Of course, it could be argued that the whole grunge thing passed EVH Inc. by -- after all, Sammy's replacement was in his very own 80s buttrock band, Extreme (too bad I can't get any of their albums, huh?). And when they finally released this album, 1995, Nirvana was dead (well, partially dead, anyway), Pearl Jam was already releasing crappy albums, and Radiohead was still two years from their piece de resistance, Songs for My Texas Instruments TI99/4A.

None of this really matters, though, as it's the music that matters. This one features two really horrid songs -- the dumbass fratboy pot anthem "Amsterdam" and the dumbass rock star money anthem "Big Fat Money" (this is roughly what "It's the End of the World as We Know It (and I Feel Fine)" would sound like if Michael Stipe wasn't so goddamn gay). There's also a couple pointless bits of percussion, entitled "Strung Out" and "Doing Time". The rest ain't too bad at all. "Can't Stop Loving You" is the requisite Hagar the Horrible ballad, and is incredibly generic but still fun, the opener "The Seventh Seal" is quite nifty (featuring some monks chanting -- so the true path to religious enlightenment is to sing backup on a late-period Van Halen album?), and "Don't Tell Me What Love Can Do" pounds even harder than usual, and features those "AHHHHHHHHHHHHH" backing vocals that half of all Van Halen songs have (making it good, or something like that). Hmm, what else is there? Oh, yeah, "Baluchitherium", my favorite of Eddie's instrumental circle jerks, mostly because he took ten minutes to think up a melody instead of going nweeeeeerdoodleydoodleydoodley for a minute and a half. "Aftershock" has some nice riffing, there's some more ballads, and that's about it.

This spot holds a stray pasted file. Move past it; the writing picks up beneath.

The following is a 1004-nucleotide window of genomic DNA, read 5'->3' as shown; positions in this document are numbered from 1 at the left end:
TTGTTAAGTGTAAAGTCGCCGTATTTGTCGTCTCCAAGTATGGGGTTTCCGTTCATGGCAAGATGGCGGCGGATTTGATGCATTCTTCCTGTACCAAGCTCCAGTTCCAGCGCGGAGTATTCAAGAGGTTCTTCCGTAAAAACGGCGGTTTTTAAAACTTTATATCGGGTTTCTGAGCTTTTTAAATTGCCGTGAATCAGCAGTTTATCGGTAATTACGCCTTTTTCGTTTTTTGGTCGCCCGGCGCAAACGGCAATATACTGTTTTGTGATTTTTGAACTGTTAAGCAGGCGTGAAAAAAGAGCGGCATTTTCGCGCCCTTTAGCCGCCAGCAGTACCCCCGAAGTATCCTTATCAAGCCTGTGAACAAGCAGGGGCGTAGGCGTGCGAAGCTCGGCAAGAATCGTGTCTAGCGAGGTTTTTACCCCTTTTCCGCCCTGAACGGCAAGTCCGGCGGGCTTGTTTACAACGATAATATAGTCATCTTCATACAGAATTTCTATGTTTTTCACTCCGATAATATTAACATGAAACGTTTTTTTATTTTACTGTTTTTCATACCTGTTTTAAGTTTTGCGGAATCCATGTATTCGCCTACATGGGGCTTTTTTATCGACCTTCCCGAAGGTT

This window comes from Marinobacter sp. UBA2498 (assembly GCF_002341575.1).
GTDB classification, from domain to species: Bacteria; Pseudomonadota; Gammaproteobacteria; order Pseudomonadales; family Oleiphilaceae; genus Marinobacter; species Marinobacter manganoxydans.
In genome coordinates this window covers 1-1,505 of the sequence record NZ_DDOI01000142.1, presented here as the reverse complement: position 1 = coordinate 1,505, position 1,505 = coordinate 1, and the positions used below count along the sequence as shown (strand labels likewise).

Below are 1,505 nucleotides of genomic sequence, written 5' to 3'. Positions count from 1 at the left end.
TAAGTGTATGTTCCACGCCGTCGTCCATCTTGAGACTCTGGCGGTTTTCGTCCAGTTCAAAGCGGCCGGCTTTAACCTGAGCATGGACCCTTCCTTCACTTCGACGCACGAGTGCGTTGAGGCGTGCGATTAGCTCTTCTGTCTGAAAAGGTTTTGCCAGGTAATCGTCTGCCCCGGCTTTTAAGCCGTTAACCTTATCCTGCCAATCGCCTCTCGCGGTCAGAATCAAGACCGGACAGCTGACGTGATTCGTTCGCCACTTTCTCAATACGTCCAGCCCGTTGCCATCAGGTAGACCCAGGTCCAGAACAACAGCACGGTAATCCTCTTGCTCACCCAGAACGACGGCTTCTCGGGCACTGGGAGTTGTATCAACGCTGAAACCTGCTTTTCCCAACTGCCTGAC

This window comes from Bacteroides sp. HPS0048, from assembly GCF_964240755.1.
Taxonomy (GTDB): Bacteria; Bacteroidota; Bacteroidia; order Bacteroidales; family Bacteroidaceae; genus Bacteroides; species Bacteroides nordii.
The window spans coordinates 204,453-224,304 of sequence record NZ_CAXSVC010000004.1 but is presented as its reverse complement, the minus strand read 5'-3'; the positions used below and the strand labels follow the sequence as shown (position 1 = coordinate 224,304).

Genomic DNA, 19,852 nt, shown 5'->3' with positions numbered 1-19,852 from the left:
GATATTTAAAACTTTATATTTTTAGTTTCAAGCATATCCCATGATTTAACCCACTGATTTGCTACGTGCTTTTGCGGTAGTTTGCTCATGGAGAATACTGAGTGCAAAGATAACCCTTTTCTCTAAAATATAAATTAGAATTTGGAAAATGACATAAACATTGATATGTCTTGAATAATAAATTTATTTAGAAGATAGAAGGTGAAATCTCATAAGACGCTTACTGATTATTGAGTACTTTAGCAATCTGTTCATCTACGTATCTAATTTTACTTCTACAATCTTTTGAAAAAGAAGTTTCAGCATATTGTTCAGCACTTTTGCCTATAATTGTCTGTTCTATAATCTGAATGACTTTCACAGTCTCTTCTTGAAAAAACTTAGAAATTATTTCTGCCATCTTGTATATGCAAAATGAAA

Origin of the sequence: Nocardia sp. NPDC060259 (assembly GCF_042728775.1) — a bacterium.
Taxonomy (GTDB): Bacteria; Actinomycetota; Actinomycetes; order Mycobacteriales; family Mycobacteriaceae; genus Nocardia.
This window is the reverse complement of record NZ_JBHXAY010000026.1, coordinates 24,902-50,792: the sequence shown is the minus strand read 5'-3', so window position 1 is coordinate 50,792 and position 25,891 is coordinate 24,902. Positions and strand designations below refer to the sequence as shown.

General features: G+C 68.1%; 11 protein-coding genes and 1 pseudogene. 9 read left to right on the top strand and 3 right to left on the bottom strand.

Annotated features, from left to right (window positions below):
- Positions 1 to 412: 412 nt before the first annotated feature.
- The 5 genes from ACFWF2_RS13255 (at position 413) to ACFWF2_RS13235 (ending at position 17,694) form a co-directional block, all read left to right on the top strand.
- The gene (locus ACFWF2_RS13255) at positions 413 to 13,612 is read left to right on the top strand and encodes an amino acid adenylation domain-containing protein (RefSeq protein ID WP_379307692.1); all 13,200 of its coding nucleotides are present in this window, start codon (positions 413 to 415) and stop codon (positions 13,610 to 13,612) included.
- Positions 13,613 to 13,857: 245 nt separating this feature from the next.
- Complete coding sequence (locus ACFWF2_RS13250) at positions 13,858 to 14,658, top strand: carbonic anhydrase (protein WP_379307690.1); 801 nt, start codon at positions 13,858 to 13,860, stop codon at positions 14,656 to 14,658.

You know, it really helps if you think of Van Halen as two different bands -- David Lee Roth's happy-go-lucky crazy funtime party rock band, and Sammy Hagar's cock-rockin' stadium-poundin' macho-swaggerin' hard rock band.